It would then also be possible to change the general gaming api while maintaining the api for specific game types.

    Would you like to work together on this (if there isn’t already a great solution out there which i simply don’t know)?

    At the moment I mostly work on very basic stuff: What does (almost) every game need.

  3. Hi,
    frankly it is something i have been thinking of lately myself. My problem is that although pygame, pyglet, rabbyt etc. provide ways of simplyfying game development they all in the end require manual programming of nearly everything still.

    I would rather like an engine. Something that deliveres me
    -dynamic and configurable menus that i can connect to properties,
    -different “gametype-templates” with apropriate classes so that i don’t have to implement movement, scrolling etc myself but rather just “configure” certain values for it
    -a good statemachine
    -a pluginmechanism for custom game logic

    Lets think about an example:
    A normal 2D shooter.
    We would initialize a list of gamestates (menu, options, game, highscore)
    We would then assign the menue entries to the states in some kind of ini file.
    For the game we would have a scroller template with the configuration:
    top down scrolling, player control = mouse/cursor
    And then a list of levels:
    -enemylist(enemy, hitpoints, chance for occurence, custom(movement)script)….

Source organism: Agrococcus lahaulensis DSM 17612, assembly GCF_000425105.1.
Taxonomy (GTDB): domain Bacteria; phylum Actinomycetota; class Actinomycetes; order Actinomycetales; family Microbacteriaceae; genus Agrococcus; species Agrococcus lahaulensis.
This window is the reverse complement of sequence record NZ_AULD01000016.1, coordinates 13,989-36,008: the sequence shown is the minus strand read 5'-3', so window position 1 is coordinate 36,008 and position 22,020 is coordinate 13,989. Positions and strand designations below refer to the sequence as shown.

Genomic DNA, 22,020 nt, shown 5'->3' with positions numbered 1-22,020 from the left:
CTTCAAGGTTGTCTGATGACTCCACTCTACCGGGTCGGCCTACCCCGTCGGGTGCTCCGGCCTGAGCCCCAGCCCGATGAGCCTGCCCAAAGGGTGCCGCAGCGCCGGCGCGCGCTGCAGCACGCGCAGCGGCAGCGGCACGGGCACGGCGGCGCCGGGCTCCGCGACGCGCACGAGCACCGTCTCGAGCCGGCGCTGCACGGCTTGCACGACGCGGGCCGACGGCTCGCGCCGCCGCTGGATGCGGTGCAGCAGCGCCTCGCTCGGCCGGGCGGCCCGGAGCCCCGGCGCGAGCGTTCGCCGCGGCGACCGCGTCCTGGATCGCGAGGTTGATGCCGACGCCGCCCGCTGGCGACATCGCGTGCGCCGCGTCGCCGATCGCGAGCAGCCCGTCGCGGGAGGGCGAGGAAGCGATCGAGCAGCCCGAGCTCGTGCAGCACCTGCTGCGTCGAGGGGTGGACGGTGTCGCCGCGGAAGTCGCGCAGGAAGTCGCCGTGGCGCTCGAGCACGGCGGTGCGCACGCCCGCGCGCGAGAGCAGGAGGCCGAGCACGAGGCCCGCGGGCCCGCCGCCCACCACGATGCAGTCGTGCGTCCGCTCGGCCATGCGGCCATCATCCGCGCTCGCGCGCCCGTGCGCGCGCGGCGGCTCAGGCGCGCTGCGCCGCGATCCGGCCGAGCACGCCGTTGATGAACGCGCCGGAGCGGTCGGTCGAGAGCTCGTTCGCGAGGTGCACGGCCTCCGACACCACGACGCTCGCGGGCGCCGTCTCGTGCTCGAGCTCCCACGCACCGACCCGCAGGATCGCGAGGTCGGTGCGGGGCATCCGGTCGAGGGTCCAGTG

something like that.

    We would provide the resources in a standard folder /resources.
    And fire it up !

    Programming would be reduced to custom scripts mainly.

  4. Hi Everyone,

    Thanks for the replies, I think that many of you get where I am going with this. If there already is a solution out there I would be more then happy to use it, it’s just that I have not found one yet.

    But I think that you have the main idea, something that would take care of all of the repetitive coding one has to do when starting a new game. Something that would let new users, or students, quickly and easily create something. Something that would let those of us interested in making games actually get down to the task of creating the actual game. One idea that I would like to include, if people are interested in pursuing this with me, is a level editor of some sort. Python is such a fantastically dynamic language that you could do a lot with a level editor beyond the simple placement of graphics.

    Personally I don’t know that much about game engine design beyond the simple stuff, but if people are interested I’m sure that we could learn as we went.

    So keep commenting and letting me know what you think. I think I might work on a longer post outlining some of my ideas (I mean we’d need a physics engine of some sort right?) which may or may not be correct or feasible.


  5. Landed here just by accident. We are developing one game engine written completely in python (using pyglet and openGL in the background). We are still at the beginning but my team is a dedicated one and all of us want to finish it.

  6. You may want to check my project, the Ignifuga Game Engine (www.ignifuga.org), it’s 2D, Python/Cython/SDL based, and pretty much work in progress, but it’s a start towards something like you mention in your post.